Hard Working Hunters
Each day, a swallow can consume 60 insects per hour. Insect control is a valuable service that swallows provide to people. In our area, the mosquitoes the swallows eat can transmit diseases, such as West Nile Virus, which are harmful to humans.
Swallows are a protected species under federal law. It is illegal to remove nests that birds are occupying. If a nest is destroyed, the swallows must find a new site, which can be very hard. Destruction of nests directly hurts swallow populations and thus is a danger to the species’ ability to thrive.
Swallows Do Not Harm People or Buildings
Although bird droppings can be viewed as a nuisance, there is no evidence that swallow droppings in our region carry any disease that affects people. Mud nests do not damage most building materials, despite statements to the contrary from some commercial sources that sell bird repellents. Sometimes swallows are attracted to places inconvenient for people, such as above the doorway of a public building. Installing “swallow guards” above the doorway can prevent nesting in these areas. Mesh netting or lengths of plastic or metal spikes can deter nest building.
Southwestern New Mexico Audubon Society is a chapter of National Audubon Society, Inc. and prepared this fact sheet. Barn swallow photo (front) by Elroy Limmer, all other photos are in the public domain attributable through Creative Commons.
B3 = Bird, Butterfly and Bee Friendly!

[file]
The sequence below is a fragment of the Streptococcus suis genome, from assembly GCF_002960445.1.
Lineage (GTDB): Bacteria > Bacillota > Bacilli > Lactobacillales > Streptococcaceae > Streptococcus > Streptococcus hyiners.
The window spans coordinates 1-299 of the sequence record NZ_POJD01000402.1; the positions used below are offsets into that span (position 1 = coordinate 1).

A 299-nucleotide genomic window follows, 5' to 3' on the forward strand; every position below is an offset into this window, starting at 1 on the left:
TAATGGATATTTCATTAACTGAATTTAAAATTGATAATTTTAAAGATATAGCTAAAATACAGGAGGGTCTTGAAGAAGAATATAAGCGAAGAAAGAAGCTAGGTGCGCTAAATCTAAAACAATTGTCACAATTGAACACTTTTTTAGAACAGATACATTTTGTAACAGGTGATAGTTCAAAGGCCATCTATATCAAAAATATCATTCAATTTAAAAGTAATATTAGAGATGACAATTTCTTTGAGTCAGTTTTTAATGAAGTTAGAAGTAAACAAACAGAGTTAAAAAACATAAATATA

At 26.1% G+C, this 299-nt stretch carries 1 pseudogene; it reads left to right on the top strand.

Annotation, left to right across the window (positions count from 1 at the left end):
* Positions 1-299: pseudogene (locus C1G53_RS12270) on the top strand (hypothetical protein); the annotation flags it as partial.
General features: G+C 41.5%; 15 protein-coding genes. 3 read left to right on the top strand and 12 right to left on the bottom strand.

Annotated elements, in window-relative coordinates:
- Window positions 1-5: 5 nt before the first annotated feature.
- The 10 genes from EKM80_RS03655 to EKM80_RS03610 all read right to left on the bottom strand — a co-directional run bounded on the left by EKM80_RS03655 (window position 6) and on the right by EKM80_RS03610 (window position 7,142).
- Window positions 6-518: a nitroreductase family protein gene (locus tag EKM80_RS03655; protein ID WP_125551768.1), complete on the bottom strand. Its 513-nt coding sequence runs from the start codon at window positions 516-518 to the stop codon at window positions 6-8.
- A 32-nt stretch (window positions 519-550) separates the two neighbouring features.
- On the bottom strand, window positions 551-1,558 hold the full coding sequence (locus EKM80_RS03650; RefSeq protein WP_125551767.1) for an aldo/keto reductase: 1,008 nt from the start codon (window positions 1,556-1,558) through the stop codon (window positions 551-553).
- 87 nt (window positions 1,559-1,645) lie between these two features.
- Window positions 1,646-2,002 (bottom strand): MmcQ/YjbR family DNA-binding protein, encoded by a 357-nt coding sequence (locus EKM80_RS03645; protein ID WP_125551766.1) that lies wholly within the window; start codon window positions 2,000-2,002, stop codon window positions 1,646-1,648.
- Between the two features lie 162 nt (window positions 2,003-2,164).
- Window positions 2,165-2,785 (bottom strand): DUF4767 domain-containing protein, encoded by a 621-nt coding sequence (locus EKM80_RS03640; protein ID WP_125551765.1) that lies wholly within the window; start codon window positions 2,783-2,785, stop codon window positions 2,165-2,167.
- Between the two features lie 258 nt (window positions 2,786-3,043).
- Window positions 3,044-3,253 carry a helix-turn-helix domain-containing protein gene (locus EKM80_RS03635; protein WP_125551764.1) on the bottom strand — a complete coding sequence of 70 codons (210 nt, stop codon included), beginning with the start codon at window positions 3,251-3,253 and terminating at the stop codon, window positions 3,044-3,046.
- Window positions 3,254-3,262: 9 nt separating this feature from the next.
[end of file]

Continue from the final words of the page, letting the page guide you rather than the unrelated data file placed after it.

It’s easy to not harm swallows and other birds, as well as insect pollinators such as butterflies and bees! Simply avoid using pesticides and harsh cleaning products, like bleach, anywhere outside of your house. Pesticides include all types of insect control (insecticide), rodent control (rodenticide) and weed control (herbicide) products. Stick to mild biodegradable soaps for outdoor cleaning of lawn furniture, etc. Make your own safe insecticides:
Limit or Eliminate Use of Pesticides
Safer insecticides are less toxic than commercial pesticides
(Direct contact with butterflies or bees is lethal)
Home Made Plant Spray Recipes
- 1.5 tsp mild soap in a qt of water
- 1 tbl mild soap in 1 cup vegetable oil.
- Mix, dilute 2 tsp per qt of water
- Add 1 tbl Chili powder to either of above
- Add pureed then filtered garlic in water
Or, try commercially-available less toxic insecticides; Neem oil, Diatomaceous Earth, and Safer®Brand products.
More Info: 40+ Amazing Diatomaceous Earth Uses For Health, Home And Garden → tipsbulletin.com/diatomaceous-earth
Make your own herbicides, less toxic than Round-up or other weed killers (but don’t get it on desirable plants)
- Salt spray: 1 part salt dissolved in 3-8 parts hot water with a drop of mild soap
- Boiling water: poured directly on the undesired plant
- Borax Spray: 1 tbl 20 Mule Team borax in 2 cups water